Theatres and Circuses in Moscow
Moscow’s theatrical heritage is actually relatively young and dates back only to the middle of the 18th century when the Kremlin used the fortress’ peasants as actors. However, theatre was given massive popular and political support in the heyday of the Soviet Union which transformed Moscow into one of the recognised theatre capitals of the world. Today, political backing might not be as strong but the foundations were set and Moscow continues to be one of the world centres for opera and ballet. Just the mention of the Bolshoi Theatre is enough to conjure scenes of artistic brilliance.
The Bolshoi Theatre is the oldest in Russia and the second largest in Europe after Milan’s La Scala. It is difficult to beat the experience of watching Tchaikovsky’s classic Swan Lake in such evocative surroundings, sitting upon the stiff slightly worn-out seats, breathing the air of the legendary theatre and feeling the presence of famous people who visited or played here throughout the Bolshoi Theatre’s glorious past. The Bolshoi is understandably the most frequented by tourists and prices are considerably more expensive than other theatres in Moscow.
Other recommended theatre options include the New International House of Music for classical music lovers, the Moscow Art Theatre within walking distance of the Red Square for Naturalism creating a perfect illusion of reality and the Maly Theatre producing heritage plays having retained its own symphony orchestra and professional choir (the only one in Russia). This by no means is an exhaustive list and depending on your preference you might fancy the Helikon Theatre with its often controversial productions of the classics or the Children’s Musical Theatre which is today a Moscow institution introducing younger audiences to the joys of opera and ballet in an appropriate environment.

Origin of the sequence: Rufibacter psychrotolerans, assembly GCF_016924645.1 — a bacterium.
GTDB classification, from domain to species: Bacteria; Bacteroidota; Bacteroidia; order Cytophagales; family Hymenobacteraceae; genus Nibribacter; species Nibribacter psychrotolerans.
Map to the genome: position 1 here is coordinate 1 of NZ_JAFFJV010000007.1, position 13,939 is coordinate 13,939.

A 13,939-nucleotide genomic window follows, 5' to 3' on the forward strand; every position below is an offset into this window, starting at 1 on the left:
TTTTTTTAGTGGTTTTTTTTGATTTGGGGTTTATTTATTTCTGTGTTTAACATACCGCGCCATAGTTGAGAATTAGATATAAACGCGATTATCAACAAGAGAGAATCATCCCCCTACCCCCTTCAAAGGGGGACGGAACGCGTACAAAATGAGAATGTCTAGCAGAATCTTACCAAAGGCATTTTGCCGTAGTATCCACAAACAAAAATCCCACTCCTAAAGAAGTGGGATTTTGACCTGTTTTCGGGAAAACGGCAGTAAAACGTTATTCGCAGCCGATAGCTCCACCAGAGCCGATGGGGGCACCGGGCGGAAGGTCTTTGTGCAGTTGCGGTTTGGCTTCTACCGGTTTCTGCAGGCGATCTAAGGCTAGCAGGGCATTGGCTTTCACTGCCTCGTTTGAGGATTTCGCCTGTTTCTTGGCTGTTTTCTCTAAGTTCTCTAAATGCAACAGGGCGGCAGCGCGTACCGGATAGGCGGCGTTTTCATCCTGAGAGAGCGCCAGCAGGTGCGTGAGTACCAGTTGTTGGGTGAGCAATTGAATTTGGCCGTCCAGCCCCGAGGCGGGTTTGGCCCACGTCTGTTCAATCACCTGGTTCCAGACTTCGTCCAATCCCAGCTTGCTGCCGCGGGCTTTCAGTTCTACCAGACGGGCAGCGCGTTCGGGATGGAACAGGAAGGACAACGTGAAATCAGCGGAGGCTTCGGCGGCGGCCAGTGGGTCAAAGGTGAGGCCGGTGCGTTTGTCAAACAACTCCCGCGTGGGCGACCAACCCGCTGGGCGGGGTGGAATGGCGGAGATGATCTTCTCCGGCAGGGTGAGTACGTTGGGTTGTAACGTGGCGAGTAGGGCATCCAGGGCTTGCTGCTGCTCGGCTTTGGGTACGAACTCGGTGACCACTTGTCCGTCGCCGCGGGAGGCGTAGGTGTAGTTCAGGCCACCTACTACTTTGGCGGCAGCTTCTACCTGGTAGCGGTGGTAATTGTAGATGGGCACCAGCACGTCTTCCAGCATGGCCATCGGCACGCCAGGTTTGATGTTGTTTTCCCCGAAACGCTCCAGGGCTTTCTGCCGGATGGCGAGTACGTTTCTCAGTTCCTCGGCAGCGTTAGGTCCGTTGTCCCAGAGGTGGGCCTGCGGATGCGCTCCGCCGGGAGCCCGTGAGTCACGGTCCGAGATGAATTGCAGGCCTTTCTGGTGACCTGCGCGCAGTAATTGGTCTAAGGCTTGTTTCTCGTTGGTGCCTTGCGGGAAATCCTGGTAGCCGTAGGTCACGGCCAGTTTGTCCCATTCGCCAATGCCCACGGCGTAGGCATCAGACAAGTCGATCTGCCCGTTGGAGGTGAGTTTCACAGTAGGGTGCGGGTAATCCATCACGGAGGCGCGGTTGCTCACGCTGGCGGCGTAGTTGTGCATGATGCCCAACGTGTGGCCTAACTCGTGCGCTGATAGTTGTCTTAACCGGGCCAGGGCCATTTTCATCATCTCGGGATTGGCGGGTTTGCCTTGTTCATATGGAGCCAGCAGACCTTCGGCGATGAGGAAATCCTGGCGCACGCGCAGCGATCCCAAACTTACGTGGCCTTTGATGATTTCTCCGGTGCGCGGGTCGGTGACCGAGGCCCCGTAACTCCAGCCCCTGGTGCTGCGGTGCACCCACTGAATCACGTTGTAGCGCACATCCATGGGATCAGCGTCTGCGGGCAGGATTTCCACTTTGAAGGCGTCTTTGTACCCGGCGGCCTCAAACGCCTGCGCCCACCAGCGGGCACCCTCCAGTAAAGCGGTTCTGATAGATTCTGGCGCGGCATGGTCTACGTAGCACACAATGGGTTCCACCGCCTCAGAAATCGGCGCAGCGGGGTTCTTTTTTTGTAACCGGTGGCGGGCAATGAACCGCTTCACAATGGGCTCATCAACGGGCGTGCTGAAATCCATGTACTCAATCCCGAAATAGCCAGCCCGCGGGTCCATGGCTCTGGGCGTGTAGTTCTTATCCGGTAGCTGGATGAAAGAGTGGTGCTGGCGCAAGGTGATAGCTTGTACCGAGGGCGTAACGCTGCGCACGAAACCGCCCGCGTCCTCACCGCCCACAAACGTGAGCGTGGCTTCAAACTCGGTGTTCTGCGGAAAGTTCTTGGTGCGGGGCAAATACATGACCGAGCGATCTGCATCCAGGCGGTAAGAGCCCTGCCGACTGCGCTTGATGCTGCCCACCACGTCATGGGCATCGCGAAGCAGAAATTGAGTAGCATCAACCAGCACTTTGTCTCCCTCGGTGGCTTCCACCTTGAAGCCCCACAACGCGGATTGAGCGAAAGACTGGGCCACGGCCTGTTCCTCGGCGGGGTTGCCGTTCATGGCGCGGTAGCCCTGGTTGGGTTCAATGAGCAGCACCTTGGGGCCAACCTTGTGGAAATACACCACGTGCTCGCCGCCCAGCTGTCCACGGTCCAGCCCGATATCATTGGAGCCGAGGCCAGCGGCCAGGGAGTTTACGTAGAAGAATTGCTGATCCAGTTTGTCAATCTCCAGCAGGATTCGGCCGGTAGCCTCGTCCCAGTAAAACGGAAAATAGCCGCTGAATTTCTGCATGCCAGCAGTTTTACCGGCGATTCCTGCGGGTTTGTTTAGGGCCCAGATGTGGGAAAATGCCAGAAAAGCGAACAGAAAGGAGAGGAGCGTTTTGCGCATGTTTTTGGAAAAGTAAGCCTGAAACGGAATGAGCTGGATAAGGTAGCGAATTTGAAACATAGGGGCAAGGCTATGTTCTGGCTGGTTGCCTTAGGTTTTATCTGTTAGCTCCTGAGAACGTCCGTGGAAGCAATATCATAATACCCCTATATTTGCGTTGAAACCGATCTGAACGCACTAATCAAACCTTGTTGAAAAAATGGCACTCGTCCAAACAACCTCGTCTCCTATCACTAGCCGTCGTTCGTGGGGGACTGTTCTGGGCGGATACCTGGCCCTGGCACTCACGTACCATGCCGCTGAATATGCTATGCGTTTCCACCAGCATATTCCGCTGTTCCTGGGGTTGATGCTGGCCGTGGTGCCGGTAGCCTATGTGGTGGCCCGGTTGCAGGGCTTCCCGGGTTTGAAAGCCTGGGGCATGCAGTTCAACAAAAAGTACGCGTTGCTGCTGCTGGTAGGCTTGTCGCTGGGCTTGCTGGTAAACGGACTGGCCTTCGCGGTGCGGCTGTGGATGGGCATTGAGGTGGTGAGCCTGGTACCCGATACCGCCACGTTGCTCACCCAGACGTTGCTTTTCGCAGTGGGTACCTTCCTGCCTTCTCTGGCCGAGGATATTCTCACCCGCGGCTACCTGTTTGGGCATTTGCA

Russia’s capital can boast over seventy theatres covering drama and comedy, musicals and children’s plays as well as a number of concert halls. Tickets for plays and concerts can be bought directly from the theatre or concert hall box offices. Kiosks selling tickets, called 'Teatralnaya Kassa', can also be found in underpasses and near entrances to almost every central metro station.
During the Soviet era, circuses had a prime position in Russia’s popular entertainment with over seventy circus buildings across the Soviet states, a specialised training-school system and thousands of performers working for the State circus offering secure employment and a pension on retirement. Even though we now live in a different era, the legacy of the system lives on with Moscow’s two world-famous circuses still putting on ground-breaking shows by amazing acrobats, dancers, magicians, aerialists, equilibrists, clowns and trained animals performing even on water and on ice, producing incredible feats and dazzling illusions. Guaranteed fun for all the family.
The Moscow Circus on Tsvetnoi Boulevard was the only circus in Moscow between 1926 and 1971 and the troupe was awarded the Order of Lenin in 1939. It still remains the most popular one. Among its noted performers were the clowns Karandash, Oleg Popov, and Yury Nikulin. In front of the building is a remarkable statue of Nikulin, whose son has been in charge of the circus ever since his death.
Opened in 1971, the Great Moscow State Circus can seat up to 3,400 people and the height of the amphitheatre is 36 metres It is a state-owned enterprise which was threatened by the dismantling of the Soviet Union. However in 2007, the then President Vladimir Putin eliminated the building from the list of state properties to be privatised. The present company employs several hundred artistes performing in its five arenas, namely equestrian, water, illusion, ice rink, and light-effects. Performances are held daily in the afternoon and evening.